In HTML a part of the logical structure of a document may be the document body;
<body>, containing a first level heading;
<h1>, and a paragraph;
<body> <h1>Structured document</h1> <p>A <strong class="selflink">structured document</strong> is an <a href="/wiki/Electronic_document" title="Electronic document">electronic document</a> where some method of <a href="/w/index.php?title=Embedded_coding&action=edit&redlink=1" class="new" title="Embedded coding (page does not exist)">embedded coding</a>, such as <a href="/wiki/Markup_language" title="Markup language">markup</a>, is used to give the whole, and parts, of the document various structural meanings according to a <a href="/wiki/Schema" title="Schema">schema</a>.</p> </body>
One of the most attractive features of structured documents is that they can be reused in many contexts and presented in various ways on mobile phones, TV screens, speech synthesisers, and any other device which can be programmed to process them.
Other meaning can be ascribed to text which isn't "structural" in quite the same sense as larger objects, but is still considered "document structure" because it expresses claims about the scope and nature or ontology of portions of a document, rather than instructions about its presentation. In the HTML fragment above, the
<strong> element means that the enclosed text is emphatic. In visual terms this commonly rendered via bold, just like
<b>; but a speech interface would instead likely use voice inflection. The term semantic markup excludes markup like
<b> which directly expresses no meaning other than an instruction to a visual display (although an intelligent agent may be able to discern a structural meaning lurking behind the tag). The "strong tag is "descriptive" or "structural" in that it is intended to label an abstract, quasi-linguistic property of its content, rather than to describe the appropriate presentation in some particular medium.
<a> tag is used for another slightly different kind of structure, namely the interconnection or cross-reference structure, rather than the interval section division. This is most definitely structure, and in fact it is possible to create alternate markup for documents that expresses the same particular structures in either way (for example, using transclusion to represent section contents, rather than navigational hyperlink presentations).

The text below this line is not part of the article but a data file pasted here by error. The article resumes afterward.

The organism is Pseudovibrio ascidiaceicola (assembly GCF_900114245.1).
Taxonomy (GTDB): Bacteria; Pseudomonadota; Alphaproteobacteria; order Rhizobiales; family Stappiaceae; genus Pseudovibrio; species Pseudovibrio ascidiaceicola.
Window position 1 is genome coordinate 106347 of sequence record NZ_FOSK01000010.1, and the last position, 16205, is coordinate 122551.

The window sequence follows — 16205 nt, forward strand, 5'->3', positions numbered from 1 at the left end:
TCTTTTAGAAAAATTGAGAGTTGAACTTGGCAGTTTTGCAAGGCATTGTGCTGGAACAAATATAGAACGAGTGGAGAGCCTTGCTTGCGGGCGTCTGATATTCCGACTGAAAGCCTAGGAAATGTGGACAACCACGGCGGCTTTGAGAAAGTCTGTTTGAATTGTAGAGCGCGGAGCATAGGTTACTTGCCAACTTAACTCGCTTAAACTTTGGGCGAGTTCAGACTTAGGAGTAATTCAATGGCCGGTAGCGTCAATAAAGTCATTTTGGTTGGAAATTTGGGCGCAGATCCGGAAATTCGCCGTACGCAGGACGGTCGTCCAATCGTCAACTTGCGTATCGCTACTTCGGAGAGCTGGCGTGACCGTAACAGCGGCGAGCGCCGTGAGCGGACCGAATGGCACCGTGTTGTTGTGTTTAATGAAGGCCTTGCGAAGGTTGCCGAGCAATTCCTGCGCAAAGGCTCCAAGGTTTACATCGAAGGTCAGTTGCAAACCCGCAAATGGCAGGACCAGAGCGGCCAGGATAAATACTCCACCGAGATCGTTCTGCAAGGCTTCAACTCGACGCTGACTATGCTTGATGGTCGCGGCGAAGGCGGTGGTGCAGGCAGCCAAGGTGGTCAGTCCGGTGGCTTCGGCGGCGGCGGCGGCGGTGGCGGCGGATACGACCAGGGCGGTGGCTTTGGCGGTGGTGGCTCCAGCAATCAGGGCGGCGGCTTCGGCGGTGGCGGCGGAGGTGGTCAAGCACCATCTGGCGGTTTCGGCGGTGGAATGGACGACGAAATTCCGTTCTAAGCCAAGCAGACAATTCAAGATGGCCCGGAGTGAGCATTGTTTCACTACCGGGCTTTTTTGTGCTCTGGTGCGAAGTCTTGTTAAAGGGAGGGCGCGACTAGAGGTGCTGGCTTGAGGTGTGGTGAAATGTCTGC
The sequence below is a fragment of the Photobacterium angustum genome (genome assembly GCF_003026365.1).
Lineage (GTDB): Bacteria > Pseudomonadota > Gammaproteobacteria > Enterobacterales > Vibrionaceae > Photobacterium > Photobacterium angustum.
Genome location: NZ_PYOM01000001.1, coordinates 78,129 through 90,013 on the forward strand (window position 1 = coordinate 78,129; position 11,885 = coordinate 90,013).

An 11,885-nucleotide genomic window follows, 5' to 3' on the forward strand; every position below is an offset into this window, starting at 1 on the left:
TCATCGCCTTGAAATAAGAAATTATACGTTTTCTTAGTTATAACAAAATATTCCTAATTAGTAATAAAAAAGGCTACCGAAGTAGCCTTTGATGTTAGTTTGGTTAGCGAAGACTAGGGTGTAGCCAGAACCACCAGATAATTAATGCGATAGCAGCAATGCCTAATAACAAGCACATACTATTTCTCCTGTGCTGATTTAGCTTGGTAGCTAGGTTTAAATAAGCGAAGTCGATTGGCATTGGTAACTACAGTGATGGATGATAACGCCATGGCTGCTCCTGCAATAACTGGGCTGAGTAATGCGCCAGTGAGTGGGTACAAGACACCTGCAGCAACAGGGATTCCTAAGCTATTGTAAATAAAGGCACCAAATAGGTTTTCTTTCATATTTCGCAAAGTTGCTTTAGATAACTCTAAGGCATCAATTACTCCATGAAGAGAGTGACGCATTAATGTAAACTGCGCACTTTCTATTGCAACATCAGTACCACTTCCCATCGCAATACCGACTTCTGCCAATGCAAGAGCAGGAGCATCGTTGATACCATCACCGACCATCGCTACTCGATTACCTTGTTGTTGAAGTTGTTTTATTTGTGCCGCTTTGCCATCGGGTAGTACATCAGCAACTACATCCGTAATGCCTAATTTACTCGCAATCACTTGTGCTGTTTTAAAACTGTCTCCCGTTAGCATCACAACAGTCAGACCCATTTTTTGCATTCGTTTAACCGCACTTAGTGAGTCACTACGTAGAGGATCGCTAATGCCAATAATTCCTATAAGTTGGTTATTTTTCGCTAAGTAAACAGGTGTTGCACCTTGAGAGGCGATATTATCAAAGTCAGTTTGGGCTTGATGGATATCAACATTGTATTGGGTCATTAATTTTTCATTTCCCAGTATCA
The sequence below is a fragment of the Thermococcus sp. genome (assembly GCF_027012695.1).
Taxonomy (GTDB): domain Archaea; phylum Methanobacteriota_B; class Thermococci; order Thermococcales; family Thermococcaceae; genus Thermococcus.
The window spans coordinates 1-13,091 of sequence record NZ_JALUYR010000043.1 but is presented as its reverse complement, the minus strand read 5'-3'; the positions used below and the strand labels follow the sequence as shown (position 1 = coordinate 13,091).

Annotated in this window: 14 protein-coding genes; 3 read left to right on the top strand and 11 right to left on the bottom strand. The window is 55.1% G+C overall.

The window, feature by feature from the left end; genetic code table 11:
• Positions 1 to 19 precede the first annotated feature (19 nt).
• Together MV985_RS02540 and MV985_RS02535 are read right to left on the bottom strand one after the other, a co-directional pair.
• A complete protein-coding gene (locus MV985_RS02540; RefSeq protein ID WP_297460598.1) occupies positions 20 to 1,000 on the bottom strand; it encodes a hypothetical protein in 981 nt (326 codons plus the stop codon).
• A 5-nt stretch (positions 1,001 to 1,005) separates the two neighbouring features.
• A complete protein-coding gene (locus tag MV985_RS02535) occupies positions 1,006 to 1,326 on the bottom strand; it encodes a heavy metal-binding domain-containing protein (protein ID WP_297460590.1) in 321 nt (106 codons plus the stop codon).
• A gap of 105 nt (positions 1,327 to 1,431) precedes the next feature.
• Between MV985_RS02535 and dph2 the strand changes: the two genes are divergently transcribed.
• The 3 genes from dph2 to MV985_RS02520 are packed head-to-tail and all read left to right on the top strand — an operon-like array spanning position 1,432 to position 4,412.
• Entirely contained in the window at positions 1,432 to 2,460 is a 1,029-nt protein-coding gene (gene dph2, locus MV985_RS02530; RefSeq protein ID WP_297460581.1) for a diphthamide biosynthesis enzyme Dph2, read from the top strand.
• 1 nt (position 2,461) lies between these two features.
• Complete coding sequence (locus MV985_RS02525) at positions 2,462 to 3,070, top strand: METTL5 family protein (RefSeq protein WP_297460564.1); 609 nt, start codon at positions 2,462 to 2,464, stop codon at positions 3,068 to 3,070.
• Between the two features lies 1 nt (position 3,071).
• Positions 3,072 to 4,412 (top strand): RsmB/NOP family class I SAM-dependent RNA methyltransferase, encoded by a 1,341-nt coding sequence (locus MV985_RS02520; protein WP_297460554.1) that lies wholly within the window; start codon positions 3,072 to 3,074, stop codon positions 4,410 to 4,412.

HTML from early on has also had tags which express presentational semantics, such as bold (
<b>) or italic (
<i>), or to alter font sizes or which had other effects on the presentation. Modern versions of markup languages discourage such markup in favor of descriptive markup which is mapped to particular presentations via style sheets, a method pioneered by systems such as Scribe and FRESS. Different style sheets can be attached to any markup, semantic or presentational, to produce different presentations, although mapping an tag name "italic" to boldface presentation is not entirely intuitive.
==Context and intent
In principle, just what constitutes "structure" vs. non-structure can vary. In a book specifically about typography, tagging sopmething as "italic" or "bold" may well be the whole point. For example, a discussion of when to use particular styles will likely want to give examples and counter-examples, which would no longer make sense if the rendering is not in sync with the prose. Similarly, a particular edition of a document may be of interest not only for its content, but for its typographic practice as well, in which case describing that practice is not only desirable but necessary. This problem is not unique to document structure, however; it also arises in grammar when discussing grammar, and in many other cases.
- DeRose, Steven (2004). Markup Overlap: A Review and a Horse. Extreme Markup Languages 2004. Montréal. CiteSeerX 10.1.1.108.9959. Retrieved 2014-10-14.
- Håkon Wium Lie; Janne Saarela (1998). "Multi-purpose publishing using HTML, XML, and CSS". W3.org. Association for Computing Machinery.
- "A sample HTML instance". Retrieved 5 March 2014.